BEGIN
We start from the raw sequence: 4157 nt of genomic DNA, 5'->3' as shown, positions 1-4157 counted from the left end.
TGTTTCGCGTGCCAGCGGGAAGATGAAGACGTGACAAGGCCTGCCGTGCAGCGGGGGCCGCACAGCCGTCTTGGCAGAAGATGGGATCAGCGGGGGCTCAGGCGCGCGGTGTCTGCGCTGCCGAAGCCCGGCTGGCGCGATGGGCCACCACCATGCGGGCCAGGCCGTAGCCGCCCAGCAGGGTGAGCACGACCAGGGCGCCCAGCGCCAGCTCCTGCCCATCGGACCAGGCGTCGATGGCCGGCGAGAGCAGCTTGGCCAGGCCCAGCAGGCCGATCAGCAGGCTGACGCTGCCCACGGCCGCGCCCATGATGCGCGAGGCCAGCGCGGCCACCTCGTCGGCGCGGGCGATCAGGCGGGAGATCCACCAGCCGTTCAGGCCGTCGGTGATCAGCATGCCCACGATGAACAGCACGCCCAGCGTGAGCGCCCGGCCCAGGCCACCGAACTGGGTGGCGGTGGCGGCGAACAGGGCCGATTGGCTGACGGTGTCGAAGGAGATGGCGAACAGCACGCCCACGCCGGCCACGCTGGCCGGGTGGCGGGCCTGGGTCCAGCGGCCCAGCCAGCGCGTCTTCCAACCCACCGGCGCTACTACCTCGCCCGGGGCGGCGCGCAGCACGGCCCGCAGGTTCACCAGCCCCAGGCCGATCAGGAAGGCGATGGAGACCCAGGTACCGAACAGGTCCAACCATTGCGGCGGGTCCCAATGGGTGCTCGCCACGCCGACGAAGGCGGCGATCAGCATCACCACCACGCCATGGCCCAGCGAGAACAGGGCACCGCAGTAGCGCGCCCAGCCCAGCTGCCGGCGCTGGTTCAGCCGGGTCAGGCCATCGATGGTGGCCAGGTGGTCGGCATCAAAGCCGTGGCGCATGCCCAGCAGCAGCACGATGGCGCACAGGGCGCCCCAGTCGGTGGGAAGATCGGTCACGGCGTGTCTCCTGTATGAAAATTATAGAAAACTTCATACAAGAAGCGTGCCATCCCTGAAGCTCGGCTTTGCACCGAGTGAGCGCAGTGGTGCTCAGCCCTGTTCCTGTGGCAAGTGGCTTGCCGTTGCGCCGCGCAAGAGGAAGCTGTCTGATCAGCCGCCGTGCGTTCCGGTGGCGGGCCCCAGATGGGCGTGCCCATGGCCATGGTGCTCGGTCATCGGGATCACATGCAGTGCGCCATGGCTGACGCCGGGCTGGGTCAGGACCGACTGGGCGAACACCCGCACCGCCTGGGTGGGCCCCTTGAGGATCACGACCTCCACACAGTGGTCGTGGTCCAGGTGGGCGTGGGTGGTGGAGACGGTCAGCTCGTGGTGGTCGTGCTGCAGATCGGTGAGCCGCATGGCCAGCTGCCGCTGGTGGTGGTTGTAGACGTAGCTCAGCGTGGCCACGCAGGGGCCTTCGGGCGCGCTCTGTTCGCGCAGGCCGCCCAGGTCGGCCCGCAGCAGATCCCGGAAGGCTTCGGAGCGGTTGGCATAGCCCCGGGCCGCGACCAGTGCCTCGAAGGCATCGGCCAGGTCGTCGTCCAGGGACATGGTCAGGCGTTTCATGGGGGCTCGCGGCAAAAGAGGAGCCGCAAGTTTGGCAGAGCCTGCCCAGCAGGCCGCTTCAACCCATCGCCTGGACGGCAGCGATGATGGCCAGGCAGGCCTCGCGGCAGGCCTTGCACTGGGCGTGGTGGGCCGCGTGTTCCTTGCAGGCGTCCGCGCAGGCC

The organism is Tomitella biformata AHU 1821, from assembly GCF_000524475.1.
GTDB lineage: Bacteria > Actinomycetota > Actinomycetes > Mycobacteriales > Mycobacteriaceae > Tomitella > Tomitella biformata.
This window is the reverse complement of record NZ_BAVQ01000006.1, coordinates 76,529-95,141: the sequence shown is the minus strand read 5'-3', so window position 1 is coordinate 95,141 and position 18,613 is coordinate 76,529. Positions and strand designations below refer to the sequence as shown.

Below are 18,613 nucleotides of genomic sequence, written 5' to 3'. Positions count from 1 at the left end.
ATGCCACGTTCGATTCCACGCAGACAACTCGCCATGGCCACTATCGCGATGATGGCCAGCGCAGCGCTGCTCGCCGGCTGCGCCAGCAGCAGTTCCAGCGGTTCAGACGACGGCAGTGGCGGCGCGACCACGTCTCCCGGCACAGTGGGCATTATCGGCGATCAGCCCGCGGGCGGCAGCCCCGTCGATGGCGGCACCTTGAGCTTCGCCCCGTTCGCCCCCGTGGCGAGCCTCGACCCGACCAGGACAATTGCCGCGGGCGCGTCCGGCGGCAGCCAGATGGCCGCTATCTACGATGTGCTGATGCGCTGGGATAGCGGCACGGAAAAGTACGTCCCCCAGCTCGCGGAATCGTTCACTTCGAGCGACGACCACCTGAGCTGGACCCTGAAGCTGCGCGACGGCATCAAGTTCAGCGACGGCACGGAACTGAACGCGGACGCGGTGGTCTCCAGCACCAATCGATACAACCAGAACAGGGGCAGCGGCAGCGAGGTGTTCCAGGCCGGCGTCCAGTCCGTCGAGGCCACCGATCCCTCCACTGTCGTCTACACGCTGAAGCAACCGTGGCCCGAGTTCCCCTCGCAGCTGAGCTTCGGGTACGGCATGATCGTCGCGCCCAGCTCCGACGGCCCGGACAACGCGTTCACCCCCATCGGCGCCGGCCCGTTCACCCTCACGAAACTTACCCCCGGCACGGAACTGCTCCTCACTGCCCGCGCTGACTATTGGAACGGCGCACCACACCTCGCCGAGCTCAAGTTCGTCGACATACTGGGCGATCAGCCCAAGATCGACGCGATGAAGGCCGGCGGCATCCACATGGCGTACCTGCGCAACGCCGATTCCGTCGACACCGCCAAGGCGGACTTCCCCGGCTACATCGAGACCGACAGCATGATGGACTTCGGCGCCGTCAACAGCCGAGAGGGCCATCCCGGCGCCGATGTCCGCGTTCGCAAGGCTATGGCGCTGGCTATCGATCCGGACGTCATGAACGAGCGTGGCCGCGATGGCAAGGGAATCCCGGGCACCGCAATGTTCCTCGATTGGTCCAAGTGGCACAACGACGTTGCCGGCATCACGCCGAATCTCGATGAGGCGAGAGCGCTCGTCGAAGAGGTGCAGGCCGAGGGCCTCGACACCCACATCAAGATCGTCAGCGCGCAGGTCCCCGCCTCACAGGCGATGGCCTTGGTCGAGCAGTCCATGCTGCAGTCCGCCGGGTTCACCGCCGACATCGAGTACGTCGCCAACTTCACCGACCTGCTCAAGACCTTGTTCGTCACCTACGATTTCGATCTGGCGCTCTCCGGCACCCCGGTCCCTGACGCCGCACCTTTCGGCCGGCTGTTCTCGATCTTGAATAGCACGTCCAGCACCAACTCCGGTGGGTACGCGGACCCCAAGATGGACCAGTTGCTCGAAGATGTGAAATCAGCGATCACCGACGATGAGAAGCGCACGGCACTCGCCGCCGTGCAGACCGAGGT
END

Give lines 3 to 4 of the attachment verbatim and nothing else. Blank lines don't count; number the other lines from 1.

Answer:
The organism is Tomitella biformata AHU 1821, from assembly GCF_000524475.1.
GTDB lineage: Bacteria > Actinomycetota > Actinomycetes > Mycobacteriales > Mycobacteriaceae > Tomitella > Tomitella biformata.